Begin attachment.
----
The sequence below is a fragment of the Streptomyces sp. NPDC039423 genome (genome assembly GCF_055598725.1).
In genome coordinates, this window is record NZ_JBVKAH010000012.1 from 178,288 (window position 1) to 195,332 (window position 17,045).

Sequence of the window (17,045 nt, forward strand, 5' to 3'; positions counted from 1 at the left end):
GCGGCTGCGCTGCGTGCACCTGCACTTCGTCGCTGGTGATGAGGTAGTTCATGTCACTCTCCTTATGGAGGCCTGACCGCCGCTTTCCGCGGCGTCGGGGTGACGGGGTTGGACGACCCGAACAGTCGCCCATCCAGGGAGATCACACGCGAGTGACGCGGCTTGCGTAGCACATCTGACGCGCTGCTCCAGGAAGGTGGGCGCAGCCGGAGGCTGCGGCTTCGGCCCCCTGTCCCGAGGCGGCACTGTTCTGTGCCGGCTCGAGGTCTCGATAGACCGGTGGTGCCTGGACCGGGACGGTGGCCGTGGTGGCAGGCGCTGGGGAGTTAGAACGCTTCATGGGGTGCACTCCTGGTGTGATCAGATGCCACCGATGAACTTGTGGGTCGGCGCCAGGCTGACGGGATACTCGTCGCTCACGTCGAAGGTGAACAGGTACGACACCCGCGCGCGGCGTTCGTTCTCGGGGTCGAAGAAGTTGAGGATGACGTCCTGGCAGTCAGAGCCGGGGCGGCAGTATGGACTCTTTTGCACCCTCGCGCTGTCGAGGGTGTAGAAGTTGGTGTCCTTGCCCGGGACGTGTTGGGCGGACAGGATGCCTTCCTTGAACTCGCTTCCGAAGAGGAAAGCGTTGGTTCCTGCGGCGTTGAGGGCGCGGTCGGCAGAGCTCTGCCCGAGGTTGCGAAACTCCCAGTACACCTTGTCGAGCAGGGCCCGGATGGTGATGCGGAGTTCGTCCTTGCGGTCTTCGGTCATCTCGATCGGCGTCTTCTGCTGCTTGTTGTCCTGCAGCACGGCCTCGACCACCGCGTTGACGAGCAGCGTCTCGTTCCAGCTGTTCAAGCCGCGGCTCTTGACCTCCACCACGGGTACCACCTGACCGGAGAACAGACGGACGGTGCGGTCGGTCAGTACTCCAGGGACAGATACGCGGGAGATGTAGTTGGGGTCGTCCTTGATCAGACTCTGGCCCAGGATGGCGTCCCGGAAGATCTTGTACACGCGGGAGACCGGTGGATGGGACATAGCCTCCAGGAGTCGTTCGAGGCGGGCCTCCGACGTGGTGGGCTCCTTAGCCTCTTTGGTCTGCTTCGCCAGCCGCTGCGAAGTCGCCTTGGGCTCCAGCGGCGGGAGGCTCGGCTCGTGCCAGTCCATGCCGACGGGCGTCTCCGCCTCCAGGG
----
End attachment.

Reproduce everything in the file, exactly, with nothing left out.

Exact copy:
The sequence below is a fragment of the Streptomyces sp. NPDC039423 genome (genome assembly GCF_055598725.1).
In genome coordinates, this window is record NZ_JBVKAH010000012.1 from 178,288 (window position 1) to 195,332 (window position 17,045).

Sequence of the window (17,045 nt, forward strand, 5' to 3'; positions counted from 1 at the left end):
GCGGCTGCGCTGCGTGCACCTGCACTTCGTCGCTGGTGATGAGGTAGTTCATGTCACTCTCCTTATGGAGGCCTGACCGCCGCTTTCCGCGGCGTCGGGGTGACGGGGTTGGACGACCCGAACAGTCGCCCATCCAGGGAGATCACACGCGAGTGACGCGGCTTGCGTAGCACATCTGACGCGCTGCTCCAGGAAGGTGGGCGCAGCCGGAGGCTGCGGCTTCGGCCCCCTGTCCCGAGGCGGCACTGTTCTGTGCCGGCTCGAGGTCTCGATAGACCGGTGGTGCCTGGACCGGGACGGTGGCCGTGGTGGCAGGCGCTGGGGAGTTAGAACGCTTCATGGGGTGCACTCCTGGTGTGATCAGATGCCACCGATGAACTTGTGGGTCGGCGCCAGGCTGACGGGATACTCGTCGCTCACGTCGAAGGTGAACAGGTACGACACCCGCGCGCGGCGTTCGTTCTCGGGGTCGAAGAAGTTGAGGATGACGTCCTGGCAGTCAGAGCCGGGGCGGCAGTATGGACTCTTTTGCACCCTCGCGCTGTCGAGGGTGTAGAAGTTGGTGTCCTTGCCCGGGACGTGTTGGGCGGACAGGATGCCTTCCTTGAACTCGCTTCCGAAGAGGAAAGCGTTGGTTCCTGCGGCGTTGAGGGCGCGGTCGGCAGAGCTCTGCCCGAGGTTGCGAAACTCCCAGTACACCTTGTCGAGCAGGGCCCGGATGGTGATGCGGAGTTCGTCCTTGCGGTCTTCGGTCATCTCGATCGGCGTCTTCTGCTGCTTGTTGTCCTGCAGCACGGCCTCGACCACCGCGTTGACGAGCAGCGTCTCGTTCCAGCTGTTCAAGCCGCGGCTCTTGACCTCCACCACGGGTACCACCTGACCGGAGAACAGACGGACGGTGCGGTCGGTCAGTACTCCAGGGACAGATACGCGGGAGATGTAGTTGGGGTCGTCCTTGATCAGACTCTGGCCCAGGATGGCGTCCCGGAAGATCTTGTACACGCGGGAGACCGGTGGATGGGACATAGCCTCCAGGAGTCGTTCGAGGCGGGCCTCCGACGTGGTGGGCTCCTTAGCCTCTTTGGTCTGCTTCGCCAGCCGCTGCGAAGTCGCCTTGGGCTCCAGCGGCGGGAGGCTCGGCTCGTGCCAGTCCATGCCGACGGGCGTCTCCGCCTCCAGGG